Frisch goes on to say that our fascination with the people we love comes from our sense that we can never come to the end of their possibilities. We travel, too, so that “once again we can sense the possibilities life has to offer us.” With characteristic tartness he adds, “They are few enough in any case.”
Few though they may be, they are essential. “A man’s dignity,” Frisch writes in 1947, “lies in his freedom of choice. It is that which distinguishes human beings from animals; animals are always just the result of something; they cannot know guilt any more than they can be free; animals invariably do as they must; and they do not even know what they do.”
Biography was first published in 1967, during the period spanned by Frisch’s second Sketchbook. But unlike Andorra and The Firebugs, whose plots he wrote out as stories in the first Sketchbook, he writes about Biography only in abstract terms. In the first of two 1967 entries, each called “Concerning the Play,” he explodes the ancient dramatic notion of a character’s inevitable fate.
The plot that seeks to give the impression that it could only have happened in this particular way may always seem very satisfying, but it is untrue: all it really satisfies is a dramatic form, inherited from classical times — a form based on Providence and climax. This great heritage affects not only one’s literary judgment but life itself: basically, one is always waiting for the classical situation to occur in which a decision delivers one inexorably into the hands of Fate, and the situation does not arise.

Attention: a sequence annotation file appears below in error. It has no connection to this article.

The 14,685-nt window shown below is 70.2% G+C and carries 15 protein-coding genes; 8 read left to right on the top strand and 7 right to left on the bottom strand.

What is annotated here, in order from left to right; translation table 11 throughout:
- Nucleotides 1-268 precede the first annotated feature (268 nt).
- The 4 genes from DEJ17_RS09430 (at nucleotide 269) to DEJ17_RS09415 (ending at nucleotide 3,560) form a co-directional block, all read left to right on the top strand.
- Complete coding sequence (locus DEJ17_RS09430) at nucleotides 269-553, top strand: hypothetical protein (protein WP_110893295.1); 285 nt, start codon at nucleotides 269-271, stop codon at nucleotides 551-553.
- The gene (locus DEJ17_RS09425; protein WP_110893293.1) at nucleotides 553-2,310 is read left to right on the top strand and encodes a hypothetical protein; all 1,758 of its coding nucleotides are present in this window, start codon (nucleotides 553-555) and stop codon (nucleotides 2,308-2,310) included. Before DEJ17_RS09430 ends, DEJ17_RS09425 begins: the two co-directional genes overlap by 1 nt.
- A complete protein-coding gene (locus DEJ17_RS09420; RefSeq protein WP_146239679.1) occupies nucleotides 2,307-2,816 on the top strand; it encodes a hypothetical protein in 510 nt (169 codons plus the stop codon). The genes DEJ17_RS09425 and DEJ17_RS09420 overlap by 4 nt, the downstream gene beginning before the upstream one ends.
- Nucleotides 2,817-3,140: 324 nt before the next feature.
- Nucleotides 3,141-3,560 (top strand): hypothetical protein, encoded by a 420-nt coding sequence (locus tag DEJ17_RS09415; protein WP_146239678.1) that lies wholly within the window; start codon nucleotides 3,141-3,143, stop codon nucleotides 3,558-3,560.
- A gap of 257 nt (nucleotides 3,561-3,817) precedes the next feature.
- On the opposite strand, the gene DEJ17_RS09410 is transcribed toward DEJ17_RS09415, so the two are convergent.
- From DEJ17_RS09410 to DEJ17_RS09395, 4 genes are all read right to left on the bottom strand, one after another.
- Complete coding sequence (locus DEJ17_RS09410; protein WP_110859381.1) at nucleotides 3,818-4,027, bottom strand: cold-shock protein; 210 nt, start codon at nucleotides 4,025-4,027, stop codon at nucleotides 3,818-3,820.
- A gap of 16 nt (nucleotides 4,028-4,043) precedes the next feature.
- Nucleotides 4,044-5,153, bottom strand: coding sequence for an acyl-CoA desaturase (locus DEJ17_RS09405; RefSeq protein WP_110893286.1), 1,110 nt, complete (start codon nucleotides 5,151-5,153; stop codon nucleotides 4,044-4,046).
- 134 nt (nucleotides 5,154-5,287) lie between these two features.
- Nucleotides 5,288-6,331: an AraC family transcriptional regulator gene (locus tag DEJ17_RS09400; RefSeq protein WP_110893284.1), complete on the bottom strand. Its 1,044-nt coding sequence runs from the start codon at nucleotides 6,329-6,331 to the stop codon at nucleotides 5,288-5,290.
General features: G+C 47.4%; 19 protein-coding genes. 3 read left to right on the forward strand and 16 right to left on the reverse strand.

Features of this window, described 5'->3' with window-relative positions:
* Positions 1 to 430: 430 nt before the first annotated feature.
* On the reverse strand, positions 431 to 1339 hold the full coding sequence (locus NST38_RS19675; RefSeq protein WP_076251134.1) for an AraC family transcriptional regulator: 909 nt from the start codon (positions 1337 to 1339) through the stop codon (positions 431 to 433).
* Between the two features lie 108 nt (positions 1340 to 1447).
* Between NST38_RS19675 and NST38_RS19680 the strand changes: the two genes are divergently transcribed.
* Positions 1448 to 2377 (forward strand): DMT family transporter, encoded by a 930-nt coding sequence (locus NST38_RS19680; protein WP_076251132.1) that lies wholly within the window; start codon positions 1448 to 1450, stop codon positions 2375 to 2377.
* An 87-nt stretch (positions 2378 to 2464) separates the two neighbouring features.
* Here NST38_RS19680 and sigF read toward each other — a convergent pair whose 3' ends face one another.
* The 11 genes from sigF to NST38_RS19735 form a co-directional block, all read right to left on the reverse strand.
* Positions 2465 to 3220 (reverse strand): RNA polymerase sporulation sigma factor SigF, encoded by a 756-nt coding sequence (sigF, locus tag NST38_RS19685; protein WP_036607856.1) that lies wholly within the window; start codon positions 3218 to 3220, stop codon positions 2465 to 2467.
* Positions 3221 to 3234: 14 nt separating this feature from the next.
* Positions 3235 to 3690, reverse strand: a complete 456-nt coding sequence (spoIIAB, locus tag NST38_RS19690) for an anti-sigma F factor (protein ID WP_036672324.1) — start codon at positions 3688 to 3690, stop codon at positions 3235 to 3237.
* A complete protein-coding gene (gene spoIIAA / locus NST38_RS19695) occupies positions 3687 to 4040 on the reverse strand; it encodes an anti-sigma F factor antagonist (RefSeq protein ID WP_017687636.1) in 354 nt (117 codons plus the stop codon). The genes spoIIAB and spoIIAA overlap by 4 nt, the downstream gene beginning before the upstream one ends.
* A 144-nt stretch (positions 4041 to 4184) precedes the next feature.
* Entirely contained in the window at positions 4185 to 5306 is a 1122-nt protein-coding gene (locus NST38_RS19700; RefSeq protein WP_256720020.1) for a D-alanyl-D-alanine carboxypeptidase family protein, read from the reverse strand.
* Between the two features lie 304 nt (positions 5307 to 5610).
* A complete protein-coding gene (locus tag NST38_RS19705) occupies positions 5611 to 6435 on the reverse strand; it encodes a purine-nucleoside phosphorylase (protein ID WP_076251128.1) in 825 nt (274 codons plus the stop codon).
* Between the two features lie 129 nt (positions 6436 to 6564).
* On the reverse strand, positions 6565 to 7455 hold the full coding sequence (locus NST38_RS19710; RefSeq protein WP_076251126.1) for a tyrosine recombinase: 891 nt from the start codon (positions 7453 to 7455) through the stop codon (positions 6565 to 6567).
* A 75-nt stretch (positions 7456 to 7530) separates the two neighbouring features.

In the second he explodes the idea that a play should imitate real life, and hints at the theme of do-overs that Biography is built around.
In real life we can perhaps, through a later action, make good some mistake that has occurred, but we cannot wipe it out, cannot cause it not to have happened; we cannot select some other behavior for a time that is past. Life is historical, definitive moment by moment, it allows no variations. A play allows these things. Flight from reality? The theater reflects it, but does not copy it. Nothing is more nonsensical than an imitation of reality, nothing more superfluous: there is reality enough already.
Max Frisch believes that free will is the essence of being human. In Biography, he creates a situation in which his hero, a behavioral scientist, is given the opportunity to exercise his free will not only into the future but to alter his past.
Again and again, Kürmann instructs the director to start the play at an earlier point in the story, but the result is never satisfactory. Kürmann’s main concern is to avoid an entanglement with Antoinette Stein, the woman who lingers at the end of his party. “I’ll believe that I can’t live without Antoinette Stein,” says the director, voicing the thoughts of Kürmann. “I’ll make it my destiny. For seven years. I’ll keep going to the ends of the earth for you until we need two lawyers.”
Each time, Kürmann’s efforts to make things turn out differently go awry. He cannot seem to change his words on the night of the party so that Antoinette will go away. He is given the chance to go back to childhood and avoid a fight that cost a schoolmate an eye — but recoils from the prospect of living through adolescence once more. He goes back to a scene from his marriage to avoid slapping his wife, but the chain of events leads to something much more terrible.
On the surface, the plot of Biography seems to contradict Frisch’s belief in free will. Nearly every action Kürmann takes leads him to the same result. But the essential difference is that Kürmann’s destiny is determined not by the gods but by his own character, by the choices he has made in the past, and by the character and choices of the other people in his life.
Kürmann can make his life turn out differently, but not without cost. In the end it is not so easy to find paths that are better than the ones he has chosen, and to pay the price necessary to follow those paths.
Geoff Wisner is the author of A Basket of Leaves: 99 Books That Capture the Spirit of Africa. He is currently editing an anthology of African memoirs and two volumes of Thoreau’s writings on wildflowers and animals.